Although the theatrical elements of An Actor’s Revenge remain endlessly fascinating, it quickly becomes quite clear how basic techniques in the film visually establish the core ideas of isolation and disconnection. While it is indeed tempting to discuss at length the bold and innovative use of the theater in this film, the fact is that this discussion has already been held at length by some of the most influential minds in the field. What is truly needed in a discussion of An Actor’s Revenge is additional study of the fundamental means by which this film operates. Although I have endeavored to give a sense of this, by no means is my analysis to be considered exhaustive. Considering how vital examination of the fundamental cinematic techniques is in understanding the complete visual context of the film, one must come to the conclusion that these elements are deeply in need of further scrutiny. The dearth of study here is so systemic that it threatens to reduce the perception of An Actor’s Revenge in the eyes of critics, rendering it a minor film in Ichikawa’s oeuvre rather than allowing it to be rightly recognized as one of his best. For this reason, it is incumbent upon any who evince interest in this film to more closely examine the role elementary film making practices play in constructing the fundamental themes of isolation and disconnection.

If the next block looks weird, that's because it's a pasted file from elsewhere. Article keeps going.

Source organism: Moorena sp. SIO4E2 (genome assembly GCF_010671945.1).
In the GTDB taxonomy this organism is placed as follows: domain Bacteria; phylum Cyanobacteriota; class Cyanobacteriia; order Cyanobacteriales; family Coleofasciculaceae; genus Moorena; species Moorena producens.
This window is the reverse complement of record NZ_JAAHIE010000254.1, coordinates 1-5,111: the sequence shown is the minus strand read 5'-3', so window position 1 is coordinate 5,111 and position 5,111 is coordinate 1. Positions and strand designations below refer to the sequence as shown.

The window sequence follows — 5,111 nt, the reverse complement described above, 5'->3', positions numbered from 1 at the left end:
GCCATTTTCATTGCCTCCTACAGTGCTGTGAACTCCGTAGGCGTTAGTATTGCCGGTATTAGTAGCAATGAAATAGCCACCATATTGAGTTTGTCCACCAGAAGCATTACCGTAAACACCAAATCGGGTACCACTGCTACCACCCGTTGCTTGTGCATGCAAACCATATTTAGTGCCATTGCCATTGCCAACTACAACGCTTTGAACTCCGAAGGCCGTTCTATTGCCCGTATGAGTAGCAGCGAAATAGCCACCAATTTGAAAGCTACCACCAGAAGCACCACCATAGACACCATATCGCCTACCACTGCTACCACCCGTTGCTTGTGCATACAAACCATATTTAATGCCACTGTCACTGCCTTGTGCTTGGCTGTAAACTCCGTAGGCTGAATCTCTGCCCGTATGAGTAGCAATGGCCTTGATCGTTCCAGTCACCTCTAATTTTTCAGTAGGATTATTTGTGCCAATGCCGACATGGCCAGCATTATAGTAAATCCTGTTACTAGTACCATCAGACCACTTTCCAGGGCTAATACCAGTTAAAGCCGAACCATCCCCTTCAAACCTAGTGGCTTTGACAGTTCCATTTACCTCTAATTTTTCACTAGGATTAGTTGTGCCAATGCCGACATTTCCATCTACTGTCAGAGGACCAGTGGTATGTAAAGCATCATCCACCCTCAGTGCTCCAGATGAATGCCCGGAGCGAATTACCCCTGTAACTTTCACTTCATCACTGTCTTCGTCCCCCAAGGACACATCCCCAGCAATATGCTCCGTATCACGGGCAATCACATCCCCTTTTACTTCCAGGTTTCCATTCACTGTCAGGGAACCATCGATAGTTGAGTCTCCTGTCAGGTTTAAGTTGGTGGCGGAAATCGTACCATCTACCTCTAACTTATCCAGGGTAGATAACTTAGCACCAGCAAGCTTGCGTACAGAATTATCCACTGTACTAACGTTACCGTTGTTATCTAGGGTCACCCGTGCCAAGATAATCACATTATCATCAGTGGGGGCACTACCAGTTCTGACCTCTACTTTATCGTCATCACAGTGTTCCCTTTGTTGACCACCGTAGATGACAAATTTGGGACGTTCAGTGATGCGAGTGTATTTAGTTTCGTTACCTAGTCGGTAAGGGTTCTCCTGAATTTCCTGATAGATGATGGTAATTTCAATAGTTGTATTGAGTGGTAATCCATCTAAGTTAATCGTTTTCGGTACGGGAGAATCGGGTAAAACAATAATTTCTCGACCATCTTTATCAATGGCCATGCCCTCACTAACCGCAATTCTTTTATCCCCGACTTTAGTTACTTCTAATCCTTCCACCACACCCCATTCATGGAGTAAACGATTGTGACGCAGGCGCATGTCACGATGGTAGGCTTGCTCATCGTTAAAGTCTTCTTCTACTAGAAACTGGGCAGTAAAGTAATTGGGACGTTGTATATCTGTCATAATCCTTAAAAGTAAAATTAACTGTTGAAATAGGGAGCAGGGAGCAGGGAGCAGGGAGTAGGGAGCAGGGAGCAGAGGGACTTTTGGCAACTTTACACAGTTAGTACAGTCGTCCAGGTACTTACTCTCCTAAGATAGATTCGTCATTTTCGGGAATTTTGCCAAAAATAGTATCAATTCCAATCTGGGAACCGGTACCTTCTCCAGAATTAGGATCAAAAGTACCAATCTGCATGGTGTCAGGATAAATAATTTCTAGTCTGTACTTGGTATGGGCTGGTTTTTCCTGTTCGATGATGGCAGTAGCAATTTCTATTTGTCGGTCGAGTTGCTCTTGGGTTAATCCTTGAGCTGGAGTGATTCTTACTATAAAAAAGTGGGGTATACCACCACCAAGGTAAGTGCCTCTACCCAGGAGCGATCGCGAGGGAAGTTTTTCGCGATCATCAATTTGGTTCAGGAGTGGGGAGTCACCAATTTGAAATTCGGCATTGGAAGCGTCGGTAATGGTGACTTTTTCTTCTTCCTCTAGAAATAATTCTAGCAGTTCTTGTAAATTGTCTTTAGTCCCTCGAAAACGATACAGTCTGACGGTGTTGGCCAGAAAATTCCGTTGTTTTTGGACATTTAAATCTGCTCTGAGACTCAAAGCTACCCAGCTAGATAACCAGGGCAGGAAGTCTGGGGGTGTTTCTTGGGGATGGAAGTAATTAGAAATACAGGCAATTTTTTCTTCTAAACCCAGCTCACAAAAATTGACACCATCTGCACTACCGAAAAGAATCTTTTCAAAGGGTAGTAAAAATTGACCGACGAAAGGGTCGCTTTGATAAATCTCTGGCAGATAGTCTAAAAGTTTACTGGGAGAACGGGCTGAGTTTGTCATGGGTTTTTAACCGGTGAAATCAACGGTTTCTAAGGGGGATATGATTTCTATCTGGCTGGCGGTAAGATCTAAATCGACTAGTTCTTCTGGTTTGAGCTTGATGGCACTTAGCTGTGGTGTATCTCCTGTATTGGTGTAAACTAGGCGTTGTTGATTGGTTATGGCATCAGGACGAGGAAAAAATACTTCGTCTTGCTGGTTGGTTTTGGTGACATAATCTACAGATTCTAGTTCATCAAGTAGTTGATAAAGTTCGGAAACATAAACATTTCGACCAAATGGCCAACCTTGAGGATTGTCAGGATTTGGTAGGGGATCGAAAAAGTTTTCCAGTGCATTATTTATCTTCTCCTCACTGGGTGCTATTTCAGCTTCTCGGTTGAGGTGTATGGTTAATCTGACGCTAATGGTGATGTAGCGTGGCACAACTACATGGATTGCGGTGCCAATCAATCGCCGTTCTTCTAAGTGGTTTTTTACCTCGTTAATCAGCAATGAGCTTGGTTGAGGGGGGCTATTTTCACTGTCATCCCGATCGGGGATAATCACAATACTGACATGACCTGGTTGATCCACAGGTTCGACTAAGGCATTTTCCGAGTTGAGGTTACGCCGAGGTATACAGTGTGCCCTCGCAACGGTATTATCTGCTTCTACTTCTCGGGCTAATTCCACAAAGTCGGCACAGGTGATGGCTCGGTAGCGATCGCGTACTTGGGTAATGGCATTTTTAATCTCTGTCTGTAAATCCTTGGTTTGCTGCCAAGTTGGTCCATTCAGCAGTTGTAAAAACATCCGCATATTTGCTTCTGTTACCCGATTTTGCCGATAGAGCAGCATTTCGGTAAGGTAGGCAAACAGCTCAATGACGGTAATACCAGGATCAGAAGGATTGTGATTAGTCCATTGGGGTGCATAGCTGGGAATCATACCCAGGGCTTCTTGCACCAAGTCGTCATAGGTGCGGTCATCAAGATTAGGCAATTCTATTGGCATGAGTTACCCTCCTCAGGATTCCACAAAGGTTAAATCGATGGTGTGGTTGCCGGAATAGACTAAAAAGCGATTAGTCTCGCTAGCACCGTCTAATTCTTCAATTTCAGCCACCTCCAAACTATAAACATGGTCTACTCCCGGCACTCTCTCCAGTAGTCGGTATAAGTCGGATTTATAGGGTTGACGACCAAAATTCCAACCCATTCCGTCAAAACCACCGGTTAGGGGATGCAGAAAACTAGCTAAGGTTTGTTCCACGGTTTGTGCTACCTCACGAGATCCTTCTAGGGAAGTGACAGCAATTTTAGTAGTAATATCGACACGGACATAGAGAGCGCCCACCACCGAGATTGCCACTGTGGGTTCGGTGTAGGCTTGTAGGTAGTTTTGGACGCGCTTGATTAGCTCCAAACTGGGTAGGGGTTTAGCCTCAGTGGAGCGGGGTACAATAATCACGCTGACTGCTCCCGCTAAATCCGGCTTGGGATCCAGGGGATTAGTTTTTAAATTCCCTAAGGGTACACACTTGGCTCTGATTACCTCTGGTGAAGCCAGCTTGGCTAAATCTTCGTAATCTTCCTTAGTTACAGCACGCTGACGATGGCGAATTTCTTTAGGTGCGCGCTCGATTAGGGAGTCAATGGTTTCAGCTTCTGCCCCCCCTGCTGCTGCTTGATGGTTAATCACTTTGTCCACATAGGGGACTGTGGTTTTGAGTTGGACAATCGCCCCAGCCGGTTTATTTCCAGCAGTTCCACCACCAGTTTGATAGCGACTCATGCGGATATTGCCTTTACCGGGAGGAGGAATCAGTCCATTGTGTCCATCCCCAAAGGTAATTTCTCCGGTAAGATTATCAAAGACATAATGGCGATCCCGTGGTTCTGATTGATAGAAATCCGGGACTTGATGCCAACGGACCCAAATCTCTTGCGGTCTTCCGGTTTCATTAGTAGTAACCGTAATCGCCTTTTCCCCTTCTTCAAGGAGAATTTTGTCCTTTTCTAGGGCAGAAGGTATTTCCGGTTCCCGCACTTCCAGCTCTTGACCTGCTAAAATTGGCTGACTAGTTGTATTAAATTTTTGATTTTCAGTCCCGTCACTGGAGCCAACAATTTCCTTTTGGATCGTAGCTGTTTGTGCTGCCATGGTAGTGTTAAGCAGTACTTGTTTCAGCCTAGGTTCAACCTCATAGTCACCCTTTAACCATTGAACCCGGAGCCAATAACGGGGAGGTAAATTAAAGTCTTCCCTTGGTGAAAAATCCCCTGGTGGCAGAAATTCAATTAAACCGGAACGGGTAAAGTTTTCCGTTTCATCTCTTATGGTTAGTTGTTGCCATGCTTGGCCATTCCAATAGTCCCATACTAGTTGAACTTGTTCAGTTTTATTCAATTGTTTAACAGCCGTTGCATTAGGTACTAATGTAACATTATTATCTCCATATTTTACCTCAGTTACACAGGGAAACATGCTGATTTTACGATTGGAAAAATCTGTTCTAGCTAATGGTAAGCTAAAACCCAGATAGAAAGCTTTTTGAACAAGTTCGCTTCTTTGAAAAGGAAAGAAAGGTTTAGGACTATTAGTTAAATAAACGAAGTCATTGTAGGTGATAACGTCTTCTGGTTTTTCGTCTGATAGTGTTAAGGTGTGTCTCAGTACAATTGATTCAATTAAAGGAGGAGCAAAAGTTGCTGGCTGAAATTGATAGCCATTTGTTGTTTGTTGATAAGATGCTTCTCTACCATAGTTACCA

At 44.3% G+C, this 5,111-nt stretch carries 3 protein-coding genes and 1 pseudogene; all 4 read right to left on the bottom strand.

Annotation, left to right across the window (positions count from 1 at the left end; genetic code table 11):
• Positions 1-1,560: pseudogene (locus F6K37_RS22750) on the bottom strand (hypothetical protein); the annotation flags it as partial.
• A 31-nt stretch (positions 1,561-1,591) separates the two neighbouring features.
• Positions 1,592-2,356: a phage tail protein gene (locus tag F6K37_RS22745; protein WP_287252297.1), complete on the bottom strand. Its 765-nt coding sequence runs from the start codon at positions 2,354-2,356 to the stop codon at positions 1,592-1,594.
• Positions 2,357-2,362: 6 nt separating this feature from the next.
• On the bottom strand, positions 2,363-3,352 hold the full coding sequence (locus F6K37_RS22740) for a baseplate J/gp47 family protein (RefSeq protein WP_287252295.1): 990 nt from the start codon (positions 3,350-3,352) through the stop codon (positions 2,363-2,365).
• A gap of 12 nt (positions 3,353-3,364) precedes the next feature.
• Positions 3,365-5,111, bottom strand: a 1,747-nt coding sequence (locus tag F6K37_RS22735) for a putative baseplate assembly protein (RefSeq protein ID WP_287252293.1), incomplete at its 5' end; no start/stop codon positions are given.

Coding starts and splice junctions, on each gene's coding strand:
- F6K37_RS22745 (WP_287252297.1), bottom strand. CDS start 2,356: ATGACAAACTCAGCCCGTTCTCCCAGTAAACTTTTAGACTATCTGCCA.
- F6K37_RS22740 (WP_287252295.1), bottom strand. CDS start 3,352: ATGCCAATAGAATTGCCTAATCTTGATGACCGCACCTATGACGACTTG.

Daniel Gronsky is an assistant professor in English at Lincoln College of New England in Southington, CT, USA.

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References

Allyn, John. Kon Ichikawa: A Guide to References and ResourcesG.K. Hall and Company. Boston, 1985.

McDonald, Keiko. Japanese Classical Theatre in FilmsAssociated University Presses, Inc. Cranbury, New Jersey, 1994.

Quandt, James. Kon Ichikawa. Toronto International Film Festival Group. Toronto, 2001.

Richie, Donald. Japanese CinemaOxford University Press, 1990.

Richie, Donald. A Hundred Years of Japanese FilmKodansha International. New York, 2005.